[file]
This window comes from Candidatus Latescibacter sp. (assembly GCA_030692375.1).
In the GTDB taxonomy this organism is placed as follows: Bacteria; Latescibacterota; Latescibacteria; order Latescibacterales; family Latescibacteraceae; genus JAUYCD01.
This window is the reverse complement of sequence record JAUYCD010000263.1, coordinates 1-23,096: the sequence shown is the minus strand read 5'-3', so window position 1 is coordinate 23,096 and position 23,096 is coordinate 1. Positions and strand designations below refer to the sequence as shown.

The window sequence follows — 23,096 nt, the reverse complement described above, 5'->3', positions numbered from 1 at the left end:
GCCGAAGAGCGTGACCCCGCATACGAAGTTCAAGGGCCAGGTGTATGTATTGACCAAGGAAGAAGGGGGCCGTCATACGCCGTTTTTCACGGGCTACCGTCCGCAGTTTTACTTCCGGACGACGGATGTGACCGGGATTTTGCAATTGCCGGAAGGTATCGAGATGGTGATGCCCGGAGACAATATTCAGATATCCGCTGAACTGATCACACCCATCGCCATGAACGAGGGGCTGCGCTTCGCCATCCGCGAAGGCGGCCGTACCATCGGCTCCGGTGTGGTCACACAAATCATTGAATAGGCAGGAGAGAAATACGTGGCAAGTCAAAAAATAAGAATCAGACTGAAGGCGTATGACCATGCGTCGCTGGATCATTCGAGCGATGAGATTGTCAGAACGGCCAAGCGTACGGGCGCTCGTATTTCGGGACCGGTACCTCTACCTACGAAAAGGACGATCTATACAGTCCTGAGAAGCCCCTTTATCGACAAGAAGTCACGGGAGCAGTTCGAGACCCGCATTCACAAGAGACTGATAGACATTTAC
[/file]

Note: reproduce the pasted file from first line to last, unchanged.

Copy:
This window comes from Candidatus Latescibacter sp. (assembly GCA_030692375.1).
In the GTDB taxonomy this organism is placed as follows: Bacteria; Latescibacterota; Latescibacteria; order Latescibacterales; family Latescibacteraceae; genus JAUYCD01.
This window is the reverse complement of sequence record JAUYCD010000263.1, coordinates 1-23,096: the sequence shown is the minus strand read 5'-3', so window position 1 is coordinate 23,096 and position 23,096 is coordinate 1. Positions and strand designations below refer to the sequence as shown.

The window sequence follows — 23,096 nt, the reverse complement described above, 5'->3', positions numbered from 1 at the left end:
GCCGAAGAGCGTGACCCCGCATACGAAGTTCAAGGGCCAGGTGTATGTATTGACCAAGGAAGAAGGGGGCCGTCATACGCCGTTTTTCACGGGCTACCGTCCGCAGTTTTACTTCCGGACGACGGATGTGACCGGGATTTTGCAATTGCCGGAAGGTATCGAGATGGTGATGCCCGGAGACAATATTCAGATATCCGCTGAACTGATCACACCCATCGCCATGAACGAGGGGCTGCGCTTCGCCATCCGCGAAGGCGGCCGTACCATCGGCTCCGGTGTGGTCACACAAATCATTGAATAGGCAGGAGAGAAATACGTGGCAAGTCAAAAAATAAGAATCAGACTGAAGGCGTATGACCATGCGTCGCTGGATCATTCGAGCGATGAGATTGTCAGAACGGCCAAGCGTACGGGCGCTCGTATTTCGGGACCGGTACCTCTACCTACGAAAAGGACGATCTATACAGTCCTGAGAAGCCCCTTTATCGACAAGAAGTCACGGGAGCAGTTCGAGACCCGCATTCACAAGAGACTGATAGACATTTAC